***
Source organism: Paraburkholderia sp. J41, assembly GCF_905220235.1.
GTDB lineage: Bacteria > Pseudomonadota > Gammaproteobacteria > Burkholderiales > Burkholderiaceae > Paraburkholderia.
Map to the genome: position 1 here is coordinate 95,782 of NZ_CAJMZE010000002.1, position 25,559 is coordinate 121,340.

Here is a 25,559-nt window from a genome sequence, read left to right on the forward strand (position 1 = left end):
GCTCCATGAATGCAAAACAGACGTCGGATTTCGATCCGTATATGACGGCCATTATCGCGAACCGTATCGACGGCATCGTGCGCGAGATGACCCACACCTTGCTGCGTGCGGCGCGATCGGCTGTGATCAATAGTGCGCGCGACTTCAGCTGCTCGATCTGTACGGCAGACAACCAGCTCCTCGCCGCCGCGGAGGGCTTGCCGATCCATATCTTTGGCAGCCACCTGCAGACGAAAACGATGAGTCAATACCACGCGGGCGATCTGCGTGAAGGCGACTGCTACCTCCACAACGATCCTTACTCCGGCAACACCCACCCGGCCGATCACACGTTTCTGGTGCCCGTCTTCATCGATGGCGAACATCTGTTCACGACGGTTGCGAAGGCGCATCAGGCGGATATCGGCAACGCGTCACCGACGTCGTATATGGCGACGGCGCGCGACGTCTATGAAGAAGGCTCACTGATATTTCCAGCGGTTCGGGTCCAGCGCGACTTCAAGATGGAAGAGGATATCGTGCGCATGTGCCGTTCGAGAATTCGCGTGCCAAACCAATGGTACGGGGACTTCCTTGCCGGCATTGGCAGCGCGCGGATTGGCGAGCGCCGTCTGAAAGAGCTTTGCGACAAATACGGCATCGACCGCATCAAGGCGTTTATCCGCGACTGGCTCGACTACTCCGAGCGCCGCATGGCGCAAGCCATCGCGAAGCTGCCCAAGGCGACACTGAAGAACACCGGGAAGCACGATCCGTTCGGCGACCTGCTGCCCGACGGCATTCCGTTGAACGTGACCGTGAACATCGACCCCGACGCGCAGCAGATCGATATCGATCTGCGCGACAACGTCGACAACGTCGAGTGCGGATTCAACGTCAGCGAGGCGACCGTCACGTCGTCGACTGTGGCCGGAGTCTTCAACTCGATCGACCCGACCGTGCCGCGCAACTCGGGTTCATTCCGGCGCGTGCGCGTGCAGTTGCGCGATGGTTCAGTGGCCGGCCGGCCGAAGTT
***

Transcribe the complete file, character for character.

Source organism: Paraburkholderia sp. J41, assembly GCF_905220235.1.
GTDB lineage: Bacteria > Pseudomonadota > Gammaproteobacteria > Burkholderiales > Burkholderiaceae > Paraburkholderia.
Map to the genome: position 1 here is coordinate 95,782 of NZ_CAJMZE010000002.1, position 25,559 is coordinate 121,340.

Here is a 25,559-nt window from a genome sequence, read left to right on the forward strand (position 1 = left end):
GCTCCATGAATGCAAAACAGACGTCGGATTTCGATCCGTATATGACGGCCATTATCGCGAACCGTATCGACGGCATCGTGCGCGAGATGACCCACACCTTGCTGCGTGCGGCGCGATCGGCTGTGATCAATAGTGCGCGCGACTTCAGCTGCTCGATCTGTACGGCAGACAACCAGCTCCTCGCCGCCGCGGAGGGCTTGCCGATCCATATCTTTGGCAGCCACCTGCAGACGAAAACGATGAGTCAATACCACGCGGGCGATCTGCGTGAAGGCGACTGCTACCTCCACAACGATCCTTACTCCGGCAACACCCACCCGGCCGATCACACGTTTCTGGTGCCCGTCTTCATCGATGGCGAACATCTGTTCACGACGGTTGCGAAGGCGCATCAGGCGGATATCGGCAACGCGTCACCGACGTCGTATATGGCGACGGCGCGCGACGTCTATGAAGAAGGCTCACTGATATTTCCAGCGGTTCGGGTCCAGCGCGACTTCAAGATGGAAGAGGATATCGTGCGCATGTGCCGTTCGAGAATTCGCGTGCCAAACCAATGGTACGGGGACTTCCTTGCCGGCATTGGCAGCGCGCGGATTGGCGAGCGCCGTCTGAAAGAGCTTTGCGACAAATACGGCATCGACCGCATCAAGGCGTTTATCCGCGACTGGCTCGACTACTCCGAGCGCCGCATGGCGCAAGCCATCGCGAAGCTGCCCAAGGCGACACTGAAGAACACCGGGAAGCACGATCCGTTCGGCGACCTGCTGCCCGACGGCATTCCGTTGAACGTGACCGTGAACATCGACCCCGACGCGCAGCAGATCGATATCGATCTGCGCGACAACGTCGACAACGTCGAGTGCGGATTCAACGTCAGCGAGGCGACCGTCACGTCGTCGACTGTGGCCGGAGTCTTCAACTCGATCGACCCGACCGTGCCGCGCAACTCGGGTTCATTCCGGCGCGTGCGCGTGCAGTTGCGCGATGGTTCAGTGGCCGGCCGGCCGAAGTT